At Home with Harvard: Night at the Museum

Our favorite stories about Harvard’s rich museums and collections

This is the fourth installment in Harvard Magazine’s new series, “At Home with Harvard,” a guide to what to read, watch, and listen to while social distancing. Read the prior pieces, featuring stories about Harvard's Arnold Arboretum and spring blossomingfamous and not-so-famous Harvardians in the movies, and Harvard’s literary scene.

Harvard’s museums, collections, libraries, and diverse academic units are a rich source of carefully curated, eye-opening, mind-expanding, and beautiful exhibitions. So are the diverse people closely associated with the community. We bring together here some of our favorite articles about some of them, with guides, where available, about how to go deeper on your own.

The Bauhaus and Harvard

Typography instructor Herbert Bayer’s design for a cinema (c. 1924-1925) is a stark contrast to the elaborate theaters of the 1920s.
Image courtesy of the Harvard Art Museums and Busch-Reisinger Museum, © President and Fellows of Harvard College

The Bauhaus school and movement influenced architecture and design worldwide—and left a lasting impact on the University when founder Walter Gropius came to the United States and chaired the architecture department at the Graduate School of Design. Former Ledecky Undergraduate Fellow Lily Scherlis ’18, stopping by Cambridge on her way home for Christmas in 2018 from a fellowship in Berlin, visited the Harvard Art Museums to report “What a Human Should Be,” as a run-up to the celebratory centennial exhibition, “The Bauhaus and Harvard.” That show drew on the 50,000 pertinent objects in the University collections—design, textiles, architecture, and more. The works, she wrote, all reflect the Bauhaus founders’ effort “to find a home for art in a freshly modern world. For them, this involved excavating primordial geometry out of unruly matter, breaking the rainbow into bite-sized chunks, learning to translate every crumb of human experience into an acutely expressive line.”

Polaroid Portraiture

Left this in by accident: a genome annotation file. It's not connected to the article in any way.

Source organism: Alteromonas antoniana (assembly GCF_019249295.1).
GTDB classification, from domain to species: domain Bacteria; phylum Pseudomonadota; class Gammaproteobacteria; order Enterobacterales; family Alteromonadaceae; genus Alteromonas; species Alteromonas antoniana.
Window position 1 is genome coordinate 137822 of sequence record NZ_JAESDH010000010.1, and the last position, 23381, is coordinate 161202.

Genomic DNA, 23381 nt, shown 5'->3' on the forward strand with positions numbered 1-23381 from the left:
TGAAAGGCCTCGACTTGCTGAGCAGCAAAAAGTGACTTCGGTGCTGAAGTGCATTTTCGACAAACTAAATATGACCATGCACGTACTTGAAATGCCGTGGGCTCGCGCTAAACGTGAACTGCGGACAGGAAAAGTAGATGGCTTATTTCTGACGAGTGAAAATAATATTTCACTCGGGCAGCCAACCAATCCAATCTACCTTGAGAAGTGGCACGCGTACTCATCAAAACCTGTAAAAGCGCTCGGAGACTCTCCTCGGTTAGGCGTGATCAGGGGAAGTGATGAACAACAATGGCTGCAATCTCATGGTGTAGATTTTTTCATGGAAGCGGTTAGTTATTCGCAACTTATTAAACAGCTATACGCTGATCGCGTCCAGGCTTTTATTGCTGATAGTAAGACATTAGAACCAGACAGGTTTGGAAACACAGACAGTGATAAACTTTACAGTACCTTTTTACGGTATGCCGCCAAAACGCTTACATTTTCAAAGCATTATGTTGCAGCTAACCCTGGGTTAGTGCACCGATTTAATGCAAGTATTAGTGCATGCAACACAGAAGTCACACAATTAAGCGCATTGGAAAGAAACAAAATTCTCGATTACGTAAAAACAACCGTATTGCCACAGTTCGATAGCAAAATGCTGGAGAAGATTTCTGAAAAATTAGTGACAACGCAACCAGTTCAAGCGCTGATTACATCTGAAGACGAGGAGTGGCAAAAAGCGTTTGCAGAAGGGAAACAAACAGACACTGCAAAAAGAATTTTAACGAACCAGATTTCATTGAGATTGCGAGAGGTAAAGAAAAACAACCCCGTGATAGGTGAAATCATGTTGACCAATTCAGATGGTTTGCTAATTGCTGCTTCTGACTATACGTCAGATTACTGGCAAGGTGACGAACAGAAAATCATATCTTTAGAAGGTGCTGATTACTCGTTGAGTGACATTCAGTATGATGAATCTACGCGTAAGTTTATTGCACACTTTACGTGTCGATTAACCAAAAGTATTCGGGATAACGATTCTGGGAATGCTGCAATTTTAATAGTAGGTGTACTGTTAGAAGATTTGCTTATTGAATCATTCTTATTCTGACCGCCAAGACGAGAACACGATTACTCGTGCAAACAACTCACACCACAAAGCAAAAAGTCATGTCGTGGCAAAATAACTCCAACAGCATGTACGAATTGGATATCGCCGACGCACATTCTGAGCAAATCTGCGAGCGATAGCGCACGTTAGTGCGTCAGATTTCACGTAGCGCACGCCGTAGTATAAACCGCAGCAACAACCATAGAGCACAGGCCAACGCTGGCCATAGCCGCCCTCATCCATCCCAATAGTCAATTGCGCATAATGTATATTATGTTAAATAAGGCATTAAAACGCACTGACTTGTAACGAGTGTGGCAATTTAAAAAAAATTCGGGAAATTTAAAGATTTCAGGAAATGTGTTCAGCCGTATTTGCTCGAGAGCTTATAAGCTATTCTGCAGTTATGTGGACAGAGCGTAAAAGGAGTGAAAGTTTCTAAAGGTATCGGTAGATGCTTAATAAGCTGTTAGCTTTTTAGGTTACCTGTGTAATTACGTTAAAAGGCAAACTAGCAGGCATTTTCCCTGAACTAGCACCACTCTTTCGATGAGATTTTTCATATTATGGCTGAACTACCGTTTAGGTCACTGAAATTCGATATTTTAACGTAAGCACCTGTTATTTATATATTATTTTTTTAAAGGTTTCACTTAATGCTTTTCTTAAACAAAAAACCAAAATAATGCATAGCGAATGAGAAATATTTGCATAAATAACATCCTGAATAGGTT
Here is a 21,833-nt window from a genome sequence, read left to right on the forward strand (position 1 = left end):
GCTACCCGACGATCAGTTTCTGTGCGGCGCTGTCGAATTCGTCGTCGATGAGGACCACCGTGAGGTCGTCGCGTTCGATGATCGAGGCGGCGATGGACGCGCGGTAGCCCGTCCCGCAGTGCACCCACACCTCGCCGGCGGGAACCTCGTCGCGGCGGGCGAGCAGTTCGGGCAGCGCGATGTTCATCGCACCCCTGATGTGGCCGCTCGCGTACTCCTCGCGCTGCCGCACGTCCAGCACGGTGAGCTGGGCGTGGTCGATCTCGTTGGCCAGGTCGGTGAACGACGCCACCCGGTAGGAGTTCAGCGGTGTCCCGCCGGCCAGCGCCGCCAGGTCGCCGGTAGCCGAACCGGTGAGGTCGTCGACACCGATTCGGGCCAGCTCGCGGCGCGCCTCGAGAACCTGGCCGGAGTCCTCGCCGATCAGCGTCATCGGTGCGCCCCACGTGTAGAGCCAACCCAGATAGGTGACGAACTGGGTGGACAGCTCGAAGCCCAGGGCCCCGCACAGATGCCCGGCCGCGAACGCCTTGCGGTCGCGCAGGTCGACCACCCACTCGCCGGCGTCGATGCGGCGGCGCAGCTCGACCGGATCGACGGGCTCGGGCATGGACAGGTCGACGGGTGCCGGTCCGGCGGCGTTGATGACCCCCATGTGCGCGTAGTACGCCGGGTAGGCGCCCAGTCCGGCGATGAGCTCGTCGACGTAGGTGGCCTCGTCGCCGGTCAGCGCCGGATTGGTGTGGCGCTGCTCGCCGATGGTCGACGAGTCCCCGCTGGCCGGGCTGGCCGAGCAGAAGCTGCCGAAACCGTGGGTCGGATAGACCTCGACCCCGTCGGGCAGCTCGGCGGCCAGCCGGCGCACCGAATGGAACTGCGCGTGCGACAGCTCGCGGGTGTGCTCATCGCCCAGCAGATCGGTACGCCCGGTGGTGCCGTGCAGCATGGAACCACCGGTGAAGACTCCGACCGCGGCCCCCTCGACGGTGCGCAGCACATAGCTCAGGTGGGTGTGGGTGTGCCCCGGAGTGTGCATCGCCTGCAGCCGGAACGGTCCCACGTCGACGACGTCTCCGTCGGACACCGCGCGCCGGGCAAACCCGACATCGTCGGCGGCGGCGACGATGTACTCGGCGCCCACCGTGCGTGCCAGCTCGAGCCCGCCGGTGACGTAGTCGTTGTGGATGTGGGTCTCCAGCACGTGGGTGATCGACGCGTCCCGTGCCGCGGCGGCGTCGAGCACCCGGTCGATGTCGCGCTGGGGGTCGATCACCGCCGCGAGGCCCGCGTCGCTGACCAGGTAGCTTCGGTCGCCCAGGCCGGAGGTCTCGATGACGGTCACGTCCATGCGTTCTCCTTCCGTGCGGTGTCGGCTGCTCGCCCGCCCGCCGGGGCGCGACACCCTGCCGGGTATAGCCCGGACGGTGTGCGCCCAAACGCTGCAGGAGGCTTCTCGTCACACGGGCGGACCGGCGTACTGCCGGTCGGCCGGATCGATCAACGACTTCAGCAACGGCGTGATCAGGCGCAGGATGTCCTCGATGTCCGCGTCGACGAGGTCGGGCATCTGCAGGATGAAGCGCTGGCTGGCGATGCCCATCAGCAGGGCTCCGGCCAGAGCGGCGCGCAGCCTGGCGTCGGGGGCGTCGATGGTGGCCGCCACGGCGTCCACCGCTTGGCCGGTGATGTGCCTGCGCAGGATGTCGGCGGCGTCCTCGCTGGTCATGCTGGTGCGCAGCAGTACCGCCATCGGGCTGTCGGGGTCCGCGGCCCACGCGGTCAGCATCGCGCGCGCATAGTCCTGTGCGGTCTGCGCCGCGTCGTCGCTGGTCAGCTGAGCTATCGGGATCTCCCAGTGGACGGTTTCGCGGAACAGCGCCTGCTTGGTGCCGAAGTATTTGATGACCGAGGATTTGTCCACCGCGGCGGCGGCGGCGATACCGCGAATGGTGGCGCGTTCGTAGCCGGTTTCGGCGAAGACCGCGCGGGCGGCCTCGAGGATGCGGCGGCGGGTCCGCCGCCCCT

Photograph by Elsa Dorfman


In the age of the smartphone, selfies, and Instagram, what room is there for film photography, and for large-scale images? Plenty, and none so vivid as the stunning, revealing Polaroid portraits created by Elsa Dorfman, BI ’73, brilliantly profiled in Sophia Nguyen’s “The Portraitist.” A standard Dorfman portrait, she reports, is “24 inches tall and 20 wide, produced by a 200-pound camera that’s one of only six of its kind in the world.” Most are family photos, whose meaning—as Nguyen describes them—resonate especially at this social-distancing moment: “Family photos are basically ritual objects, meant to be pored over together, to be strip-mined for information: how Mom used to wear her hair; Dad’s hippie phase; that was the style back then. They furnish evidence, and provide an excuse to compare memories and come to some agreed-upon version of the story.” (As for Polaroid, an iconic Cambridge innovator, take a look at this amazing exploration drawn from the deep company archives held at Harvard Business School’s Baker Library Historical Collections.)

Colorful Creatures

Tail of the panther chameleon, Furcifer pardalis, of Madagascar. The same species appears on the cover (see within the article link, below). Chameleons do not change color to match their backgrounds, but to communicate excitement, anger, fear, and other emotions.
Photograph by Paul Bratescu/Courtesy of the Harvard Museum of Natural History